reviewed by Adam Crowe

Even now, in October, theaters all over America are already preparing for the upcoming onslaught of “holiday” (i.e. Christmas) productions. This week, I experienced something out of the ordinary – a play that celebrates a much closer holiday – Halloween!! David MacGregor’s Vino Veritas, arriving onstage at the Phoenix Theater, is not “about” Halloween, but begins its tale by introducing two seemingly ordinary couples, preparing for an annual Halloween Party. As the title suggests, Wine plays a crucial role in MacGregor’s tale.

from left: Claire (Sarah Hund) , Lauren (Carrie Schlatter), and Phil (Wolf Sherrill) in a scene from Phoenix Theatre’s “Vino Veritas”.

As Lauren and Phil prepare to host neighbors Ridley and Claire, we are introduced to some pretty standard couples’ angst. Lauren makes it clear that Phil is no longer the man that she married and her resentment and unhappiness are clear. The Vino of the title turns out to be a “magical” concoction of some natives of Peru, designed to bring out the truth in those who drink it. Lauren obtained the potion while on vacation and is intent on sharing the “magic” with neighbors Ridley and Claire. To reveal more would spoil the fun, but as you might guess, the wine is drunk and many secrets are revealed. Lots of secrets . . . and lots of revealing. I mean, LOTS. In fact, my only real quibble with the entire production is the playwright’s decision to include so many revelations, with some sharp shifts from comedy to more heady outpourings.

In spite of its contrivances, the play succeeds – and does so on the shoulders of its excellent cast. Phoenix veterans Carrie Schlatter (Lauren) and Michael Hosp (Ridley) are joined by newcomer Wolf Sherrill (Phil), and all have moments where they shine brightly. But In her sophomore outing at the Phoenix, Sarah Hund is an absolute delight. Her turn as the under-appreciated Claire is worth the entire ticket price. In Hund’s hands, Claire is the most interesting of the four and the audience is constantly anticipating what she will do or say next.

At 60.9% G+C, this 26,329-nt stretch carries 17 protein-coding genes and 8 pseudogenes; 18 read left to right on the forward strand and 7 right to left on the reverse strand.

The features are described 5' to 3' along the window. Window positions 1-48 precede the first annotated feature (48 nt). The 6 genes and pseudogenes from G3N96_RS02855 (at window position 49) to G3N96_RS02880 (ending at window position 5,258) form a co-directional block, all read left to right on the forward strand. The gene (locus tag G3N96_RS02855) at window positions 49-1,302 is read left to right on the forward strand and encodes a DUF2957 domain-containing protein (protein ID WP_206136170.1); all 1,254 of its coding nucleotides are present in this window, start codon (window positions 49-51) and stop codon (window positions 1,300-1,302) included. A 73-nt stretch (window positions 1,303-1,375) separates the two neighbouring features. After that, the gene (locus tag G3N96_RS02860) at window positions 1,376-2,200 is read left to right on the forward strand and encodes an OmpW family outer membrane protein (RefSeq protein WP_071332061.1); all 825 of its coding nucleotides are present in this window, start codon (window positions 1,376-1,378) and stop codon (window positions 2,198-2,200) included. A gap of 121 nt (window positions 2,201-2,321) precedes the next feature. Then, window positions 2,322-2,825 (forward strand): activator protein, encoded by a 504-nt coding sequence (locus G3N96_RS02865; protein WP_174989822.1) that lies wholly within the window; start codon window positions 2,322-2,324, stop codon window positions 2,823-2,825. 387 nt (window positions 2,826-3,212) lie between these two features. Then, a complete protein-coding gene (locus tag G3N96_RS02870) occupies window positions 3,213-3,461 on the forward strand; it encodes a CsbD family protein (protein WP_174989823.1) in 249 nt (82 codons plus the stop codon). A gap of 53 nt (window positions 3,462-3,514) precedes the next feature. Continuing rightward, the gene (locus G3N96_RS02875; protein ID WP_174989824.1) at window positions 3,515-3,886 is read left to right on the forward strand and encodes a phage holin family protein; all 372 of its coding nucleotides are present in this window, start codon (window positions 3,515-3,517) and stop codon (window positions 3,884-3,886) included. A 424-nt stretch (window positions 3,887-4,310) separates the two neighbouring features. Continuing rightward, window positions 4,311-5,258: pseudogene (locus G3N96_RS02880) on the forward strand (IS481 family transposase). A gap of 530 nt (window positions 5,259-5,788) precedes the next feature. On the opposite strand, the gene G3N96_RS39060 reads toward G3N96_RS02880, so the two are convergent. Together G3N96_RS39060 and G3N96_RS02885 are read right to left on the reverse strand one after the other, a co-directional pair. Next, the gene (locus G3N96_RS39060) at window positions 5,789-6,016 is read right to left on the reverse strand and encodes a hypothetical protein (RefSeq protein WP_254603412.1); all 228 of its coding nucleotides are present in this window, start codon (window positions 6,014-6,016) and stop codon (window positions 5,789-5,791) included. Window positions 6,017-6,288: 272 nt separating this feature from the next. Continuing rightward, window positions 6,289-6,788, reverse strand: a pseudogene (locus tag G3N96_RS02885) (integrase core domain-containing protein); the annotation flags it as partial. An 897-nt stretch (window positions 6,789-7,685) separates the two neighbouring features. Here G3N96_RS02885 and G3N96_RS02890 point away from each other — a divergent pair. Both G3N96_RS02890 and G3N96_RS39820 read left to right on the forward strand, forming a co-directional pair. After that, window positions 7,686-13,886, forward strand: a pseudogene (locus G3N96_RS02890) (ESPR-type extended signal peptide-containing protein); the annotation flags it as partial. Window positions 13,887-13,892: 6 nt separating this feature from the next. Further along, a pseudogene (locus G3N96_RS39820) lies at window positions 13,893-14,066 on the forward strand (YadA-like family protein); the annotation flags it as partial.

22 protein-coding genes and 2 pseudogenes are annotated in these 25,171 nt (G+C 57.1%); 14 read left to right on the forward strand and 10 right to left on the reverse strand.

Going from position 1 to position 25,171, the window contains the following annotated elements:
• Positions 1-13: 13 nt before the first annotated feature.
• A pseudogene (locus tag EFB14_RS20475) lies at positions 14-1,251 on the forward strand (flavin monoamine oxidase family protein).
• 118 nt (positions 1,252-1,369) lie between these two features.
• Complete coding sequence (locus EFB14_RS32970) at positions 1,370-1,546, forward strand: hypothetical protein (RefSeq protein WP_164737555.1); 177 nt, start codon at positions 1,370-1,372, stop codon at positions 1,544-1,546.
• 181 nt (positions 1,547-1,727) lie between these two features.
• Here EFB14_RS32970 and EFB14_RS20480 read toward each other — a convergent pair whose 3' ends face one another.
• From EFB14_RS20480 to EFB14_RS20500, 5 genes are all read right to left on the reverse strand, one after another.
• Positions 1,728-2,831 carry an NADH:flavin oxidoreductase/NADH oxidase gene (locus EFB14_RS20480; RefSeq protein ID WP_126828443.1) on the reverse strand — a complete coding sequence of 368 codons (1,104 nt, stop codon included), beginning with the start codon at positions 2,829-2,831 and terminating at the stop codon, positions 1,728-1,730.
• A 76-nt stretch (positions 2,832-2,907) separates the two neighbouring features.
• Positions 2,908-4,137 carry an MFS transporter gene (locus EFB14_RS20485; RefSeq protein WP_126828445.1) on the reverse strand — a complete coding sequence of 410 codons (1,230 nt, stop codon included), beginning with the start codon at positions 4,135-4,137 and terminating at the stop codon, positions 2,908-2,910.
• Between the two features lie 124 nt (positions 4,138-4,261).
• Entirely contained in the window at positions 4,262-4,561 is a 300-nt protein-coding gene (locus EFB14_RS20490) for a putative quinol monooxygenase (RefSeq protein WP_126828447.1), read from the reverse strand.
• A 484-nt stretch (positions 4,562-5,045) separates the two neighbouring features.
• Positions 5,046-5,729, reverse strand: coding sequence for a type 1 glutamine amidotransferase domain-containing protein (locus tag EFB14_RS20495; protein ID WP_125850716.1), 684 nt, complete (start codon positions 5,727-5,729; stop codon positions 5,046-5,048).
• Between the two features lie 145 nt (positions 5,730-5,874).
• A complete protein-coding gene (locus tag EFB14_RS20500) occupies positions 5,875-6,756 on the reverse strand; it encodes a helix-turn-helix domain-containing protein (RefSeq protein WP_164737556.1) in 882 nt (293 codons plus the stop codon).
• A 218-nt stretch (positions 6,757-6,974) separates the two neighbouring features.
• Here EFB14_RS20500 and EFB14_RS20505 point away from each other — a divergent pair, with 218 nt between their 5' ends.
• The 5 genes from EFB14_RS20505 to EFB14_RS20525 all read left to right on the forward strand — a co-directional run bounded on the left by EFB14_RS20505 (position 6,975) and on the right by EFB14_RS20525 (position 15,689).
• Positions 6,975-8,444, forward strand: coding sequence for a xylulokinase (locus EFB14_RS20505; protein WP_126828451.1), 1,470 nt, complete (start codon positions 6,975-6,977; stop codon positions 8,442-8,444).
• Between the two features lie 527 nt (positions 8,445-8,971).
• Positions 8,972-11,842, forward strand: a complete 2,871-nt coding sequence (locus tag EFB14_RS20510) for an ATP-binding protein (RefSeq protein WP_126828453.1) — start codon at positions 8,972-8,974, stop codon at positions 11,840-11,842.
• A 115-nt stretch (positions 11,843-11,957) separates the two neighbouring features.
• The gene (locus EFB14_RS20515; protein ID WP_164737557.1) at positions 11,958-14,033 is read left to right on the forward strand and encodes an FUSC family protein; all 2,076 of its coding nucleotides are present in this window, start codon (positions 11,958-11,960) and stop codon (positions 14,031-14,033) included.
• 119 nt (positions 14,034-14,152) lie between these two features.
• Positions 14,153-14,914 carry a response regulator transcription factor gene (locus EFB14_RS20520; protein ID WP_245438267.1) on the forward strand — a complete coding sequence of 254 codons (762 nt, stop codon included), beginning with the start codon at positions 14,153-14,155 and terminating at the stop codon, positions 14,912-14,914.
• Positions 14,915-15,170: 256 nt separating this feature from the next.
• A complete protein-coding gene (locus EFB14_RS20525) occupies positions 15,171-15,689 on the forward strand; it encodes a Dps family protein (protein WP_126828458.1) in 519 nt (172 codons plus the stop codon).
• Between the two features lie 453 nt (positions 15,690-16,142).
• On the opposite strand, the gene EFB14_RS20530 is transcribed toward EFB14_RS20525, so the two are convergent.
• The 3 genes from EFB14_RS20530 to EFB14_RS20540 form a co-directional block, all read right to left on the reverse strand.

Michael Hosp portrays Ridley in Phoenix Theatre’s “Vino Veritas”.

Director Bill Simmons handles his actors and the story with aplomb. It doesn’t hurt that the technical aspects of the production are also top drawer. Zach Hunter gives Lauren and Phil a beautiful home, perfectly lit by Michael Moffat. Danielle Buckel’s designs for costumes and properties are excellent and Tom Horan’s sound design is quite effective. Credit also goes to The Phoenix for employing the skills of an “Intimacy Choreographer”. Jenny McKnight’s contributions may not be obvious to the audience, but no doubt made some of the action onstage much more comfortable for the actors.

The preview audience was more than enthusiastic at the curtain call. I suspect that they did not share my small complaints about the script. And I guess I don’t blame them. In its production of Vino Veritas, the Phoenix manages to make the audience think, feel and mostly laugh. It’s a nice antidote to a holiday predominantly focused on gore and gruesome imagery. You don’t have to skip your annual viewing of Night of the Living Dead . . . just add some unusual Vino to the mix.

Vino Veritas runs weekends through November 24th. The Phoenix Cultural Centre is located at 705 North Illinois Street, in downtown Indianapolis. Ticket information can be found at or by calling (317) 635-7529.

  • photos provided by Phoenix Theatre